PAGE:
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Treasury frozen out

Considering the implications of the Arctic Systems case

So at last we know. Him and Mrs Jones had a thing going on – and it worked. Well, for them. But having suffered defeat in the courts, true to form, the Treasury will be looking to get its own way in the future by amending the rules. Is it just my imagination or have we passed this way before? There is a strong temptation to ask David Ruffin. Three song references in one paragraph. Not bad.

In the House of Lords, the Law Lords unanimously agreed that the dividends paid to Mrs Jones as a shareholder should not be assessed to tax on Mr Jones. You will, I am sure, have at least a superficial understanding of the facts of the case. But for those of you who need a reminder, I can do no better than to quote Lord Hoffman’s summing up of the facts.

“Chapter 1A of Part XV of the Income and Corporation Taxes Act 1988 contains anti-avoidance provisions intended in principle to prevent people from reducing their tax liabilities by settlements, gifts or similar arrangements which transfer income or income-producing assets to their minor children or under which they or their spouses retained an interest. These provisions go back many years.

“The question in the appeal was whether they apply to the arrangements made by Mr and Mrs Jones to distribute the income of a company through which Mr Jones, with back-office support from Mrs Jones, traded as a computer consultant. When Mr Jones was made redundant in 1992, he decided to go freelance. He and his wife acquired a shelf company called Arctic Systems Ltd. The formation agents sold them the two issued £1 shares for £1 each and Mr Jones was appointed sole director. Mrs Jones was appointed secretary.

“It appears that the agencies through which computer consultants offered their services insisted upon dealing only with companies, presumably to avoid any possible argument that the consultant was in substance an employee.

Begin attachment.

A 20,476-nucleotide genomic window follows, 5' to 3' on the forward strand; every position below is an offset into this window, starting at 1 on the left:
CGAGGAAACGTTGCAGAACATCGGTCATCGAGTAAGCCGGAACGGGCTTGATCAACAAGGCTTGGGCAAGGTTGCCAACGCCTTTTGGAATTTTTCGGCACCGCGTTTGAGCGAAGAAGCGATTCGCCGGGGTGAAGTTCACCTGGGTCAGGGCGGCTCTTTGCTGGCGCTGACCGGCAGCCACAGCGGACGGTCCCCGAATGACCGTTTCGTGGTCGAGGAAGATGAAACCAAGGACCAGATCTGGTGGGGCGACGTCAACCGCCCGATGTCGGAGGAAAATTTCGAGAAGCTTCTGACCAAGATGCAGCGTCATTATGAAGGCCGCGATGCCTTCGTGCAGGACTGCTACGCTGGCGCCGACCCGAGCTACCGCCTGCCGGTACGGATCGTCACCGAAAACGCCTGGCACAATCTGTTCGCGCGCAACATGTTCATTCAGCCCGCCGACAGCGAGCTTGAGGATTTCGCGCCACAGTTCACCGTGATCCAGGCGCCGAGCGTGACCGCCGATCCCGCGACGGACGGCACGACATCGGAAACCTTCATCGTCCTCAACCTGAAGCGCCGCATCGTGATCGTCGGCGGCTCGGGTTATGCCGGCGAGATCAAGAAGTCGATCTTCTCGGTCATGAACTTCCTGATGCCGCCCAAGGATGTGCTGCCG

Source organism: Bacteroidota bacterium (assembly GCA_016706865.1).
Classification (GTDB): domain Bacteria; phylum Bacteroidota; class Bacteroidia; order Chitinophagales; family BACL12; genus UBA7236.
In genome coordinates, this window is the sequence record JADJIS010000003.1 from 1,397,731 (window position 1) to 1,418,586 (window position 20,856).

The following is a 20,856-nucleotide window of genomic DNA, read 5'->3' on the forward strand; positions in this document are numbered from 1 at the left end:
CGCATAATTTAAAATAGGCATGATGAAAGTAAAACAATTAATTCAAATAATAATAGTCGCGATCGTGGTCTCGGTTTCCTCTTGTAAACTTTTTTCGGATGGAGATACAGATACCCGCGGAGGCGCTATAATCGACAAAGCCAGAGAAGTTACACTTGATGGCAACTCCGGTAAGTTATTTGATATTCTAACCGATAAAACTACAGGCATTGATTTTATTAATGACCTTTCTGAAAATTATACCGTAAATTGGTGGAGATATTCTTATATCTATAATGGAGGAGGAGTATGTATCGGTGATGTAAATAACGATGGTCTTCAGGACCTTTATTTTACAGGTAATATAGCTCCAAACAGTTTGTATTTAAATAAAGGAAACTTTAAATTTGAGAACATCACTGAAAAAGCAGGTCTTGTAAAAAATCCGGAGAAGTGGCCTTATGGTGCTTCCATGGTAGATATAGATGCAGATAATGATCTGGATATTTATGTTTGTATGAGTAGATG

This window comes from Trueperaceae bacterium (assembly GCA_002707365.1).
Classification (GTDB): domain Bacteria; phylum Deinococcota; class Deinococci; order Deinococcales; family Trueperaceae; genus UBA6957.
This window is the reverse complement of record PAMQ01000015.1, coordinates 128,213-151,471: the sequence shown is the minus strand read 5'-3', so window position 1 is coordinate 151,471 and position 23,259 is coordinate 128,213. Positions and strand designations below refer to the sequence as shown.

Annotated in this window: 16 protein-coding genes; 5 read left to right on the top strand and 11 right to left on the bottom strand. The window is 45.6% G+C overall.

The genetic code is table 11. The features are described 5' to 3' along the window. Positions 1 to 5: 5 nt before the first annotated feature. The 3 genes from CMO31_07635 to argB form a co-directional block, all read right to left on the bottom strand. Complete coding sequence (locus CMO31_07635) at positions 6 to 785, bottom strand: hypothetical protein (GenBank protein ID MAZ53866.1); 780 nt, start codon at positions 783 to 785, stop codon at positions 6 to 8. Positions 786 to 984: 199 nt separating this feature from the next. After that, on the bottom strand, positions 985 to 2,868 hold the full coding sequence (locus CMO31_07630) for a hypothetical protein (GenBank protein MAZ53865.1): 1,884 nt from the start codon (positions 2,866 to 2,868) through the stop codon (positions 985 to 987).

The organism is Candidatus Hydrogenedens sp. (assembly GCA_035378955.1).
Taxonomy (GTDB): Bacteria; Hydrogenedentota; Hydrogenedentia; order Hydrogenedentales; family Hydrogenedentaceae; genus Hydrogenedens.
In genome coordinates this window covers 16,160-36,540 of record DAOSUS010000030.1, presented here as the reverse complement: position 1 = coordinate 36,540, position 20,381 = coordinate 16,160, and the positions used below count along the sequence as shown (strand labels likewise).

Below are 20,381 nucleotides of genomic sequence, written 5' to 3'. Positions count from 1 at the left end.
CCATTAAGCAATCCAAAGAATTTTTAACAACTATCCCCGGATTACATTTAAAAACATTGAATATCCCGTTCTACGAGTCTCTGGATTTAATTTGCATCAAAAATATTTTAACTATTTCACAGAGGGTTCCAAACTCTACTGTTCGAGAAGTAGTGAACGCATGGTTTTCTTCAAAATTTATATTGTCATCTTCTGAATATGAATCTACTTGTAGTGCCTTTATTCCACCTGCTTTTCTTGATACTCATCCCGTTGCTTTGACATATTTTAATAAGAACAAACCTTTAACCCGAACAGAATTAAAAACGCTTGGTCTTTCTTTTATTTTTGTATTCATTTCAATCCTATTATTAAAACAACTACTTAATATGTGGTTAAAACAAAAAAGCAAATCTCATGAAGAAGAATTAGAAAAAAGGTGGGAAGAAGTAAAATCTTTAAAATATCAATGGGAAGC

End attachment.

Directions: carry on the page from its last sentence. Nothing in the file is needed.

“The company then entered into contracts with customers to provide the services of Mr Jones. The performance of these services generated the company’s income. Mrs Jones did the bookkeeping, dealt with the bank and the insurance company, paid tax and VAT and attended to correspondence. This took four or five hours a week.

“The income was distributed on the advice of their accountant. The agreed statement of facts says that in the relevant year 1999-2000, the company’s receipts were £78,355. Mr Jones took £6,520 as salary and Mrs Jones £3,600. The latter is accepted to have been a reasonable figure for Mrs Jones’s services but the former figure is, given the company’s receipts, plainly less than Mr Jones could have earned in the market.

“After these and other deductions, the company’s taxable profits were £26,372, on which it paid £4,927 corporation tax. It is said to have declared and paid dividends of £35,676.25 to each of the shareholders but given the amount of distributable profits, this may be a mistake. The precise figures do not however matter. The pattern of distribution over previous years was much the same.

“The tax advantages to Mr and Mrs Jones of receiving the company’s earnings as dividends rather than salary were, first, that National Insurance contributions would have been payable on salary but were not payable on dividends and, second, that the dividend payable to Mrs Jones was taxable at a lower rate than it would have been if added to the income of Mr Jones. For these reasons, it was contemplated from the outset that the company would pay Mr and Mrs Jones low salaries and distribute the rest of its income as dividends.”

The key legislation was that in section 660A ICTA 1988 which applies to treat income arising under a settlement during the life of the settlor as that of the settlor for all income tax purposes. Relevant parts of section 660A are reproduced here:(1) Income arising under a settlement during the life of the settlor shall be treated for all purposes of the Income Tax Acts as the income of the settlor and not as the income of any other person unless the income arises from property in which the settlor has no interest.(2) Subject to the following provisions of this section, a settlor shall be regarded as having an interest in property if that propertyor any derived property is, or will or may become, payable to or applicable for the benefit of the settlor or spouse in any circumstances whatsoever.(6) The reference in subsection (1) above to a settlement does not include an outright gift by one spouse to the other of property from which income arises unless:

(a) the gift does not carry a right to the whole of that income or(b) the property given is wholly or substantially a right to income.

For this purpose, a gift is not an outright gift if it is subject to conditions or if the property given or any derived property is or will or may become, in any circumstances whatsoever, payable to or applicable for the benefit of the donor.

The first thing to decide was whether there was a settlement. Without a settlement, there would be no case to answer. More next week.

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